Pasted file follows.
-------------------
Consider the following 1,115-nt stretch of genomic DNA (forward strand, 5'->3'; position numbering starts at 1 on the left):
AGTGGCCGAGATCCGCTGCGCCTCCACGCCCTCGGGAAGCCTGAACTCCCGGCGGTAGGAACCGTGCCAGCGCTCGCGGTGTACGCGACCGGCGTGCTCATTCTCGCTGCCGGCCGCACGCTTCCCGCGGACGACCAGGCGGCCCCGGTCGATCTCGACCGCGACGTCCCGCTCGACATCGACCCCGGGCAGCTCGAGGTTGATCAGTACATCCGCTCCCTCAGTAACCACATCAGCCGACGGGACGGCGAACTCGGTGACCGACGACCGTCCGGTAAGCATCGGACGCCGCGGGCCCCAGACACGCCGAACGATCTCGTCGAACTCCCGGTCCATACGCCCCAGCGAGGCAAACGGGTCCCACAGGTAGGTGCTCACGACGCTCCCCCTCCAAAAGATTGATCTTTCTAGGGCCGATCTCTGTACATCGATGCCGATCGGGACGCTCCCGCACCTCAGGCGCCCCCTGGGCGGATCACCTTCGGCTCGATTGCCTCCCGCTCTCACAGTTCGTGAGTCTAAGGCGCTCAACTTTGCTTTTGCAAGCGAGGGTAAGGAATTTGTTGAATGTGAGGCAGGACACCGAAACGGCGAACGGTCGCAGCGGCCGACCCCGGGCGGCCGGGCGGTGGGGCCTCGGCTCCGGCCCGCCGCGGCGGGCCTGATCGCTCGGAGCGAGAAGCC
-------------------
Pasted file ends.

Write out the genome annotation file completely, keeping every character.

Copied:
Consider the following 1,115-nt stretch of genomic DNA (forward strand, 5'->3'; position numbering starts at 1 on the left):
AGTGGCCGAGATCCGCTGCGCCTCCACGCCCTCGGGAAGCCTGAACTCCCGGCGGTAGGAACCGTGCCAGCGCTCGCGGTGTACGCGACCGGCGTGCTCATTCTCGCTGCCGGCCGCACGCTTCCCGCGGACGACCAGGCGGCCCCGGTCGATCTCGACCGCGACGTCCCGCTCGACATCGACCCCGGGCAGCTCGAGGTTGATCAGTACATCCGCTCCCTCAGTAACCACATCAGCCGACGGGACGGCGAACTCGGTGACCGACGACCGTCCGGTAAGCATCGGACGCCGCGGGCCCCAGACACGCCGAACGATCTCGTCGAACTCCCGGTCCATACGCCCCAGCGAGGCAAACGGGTCCCACAGGTAGGTGCTCACGACGCTCCCCCTCCAAAAGATTGATCTTTCTAGGGCCGATCTCTGTACATCGATGCCGATCGGGACGCTCCCGCACCTCAGGCGCCCCCTGGGCGGATCACCTTCGGCTCGATTGCCTCCCGCTCTCACAGTTCGTGAGTCTAAGGCGCTCAACTTTGCTTTTGCAAGCGAGGGTAAGGAATTTGTTGAATGTGAGGCAGGACACCGAAACGGCGAACGGTCGCAGCGGCCGACCCCGGGCGGCCGGGCGGTGGGGCCTCGGCTCCGGCCCGCCGCGGCGGGCCTGATCGCTCGGAGCGAGAAGCC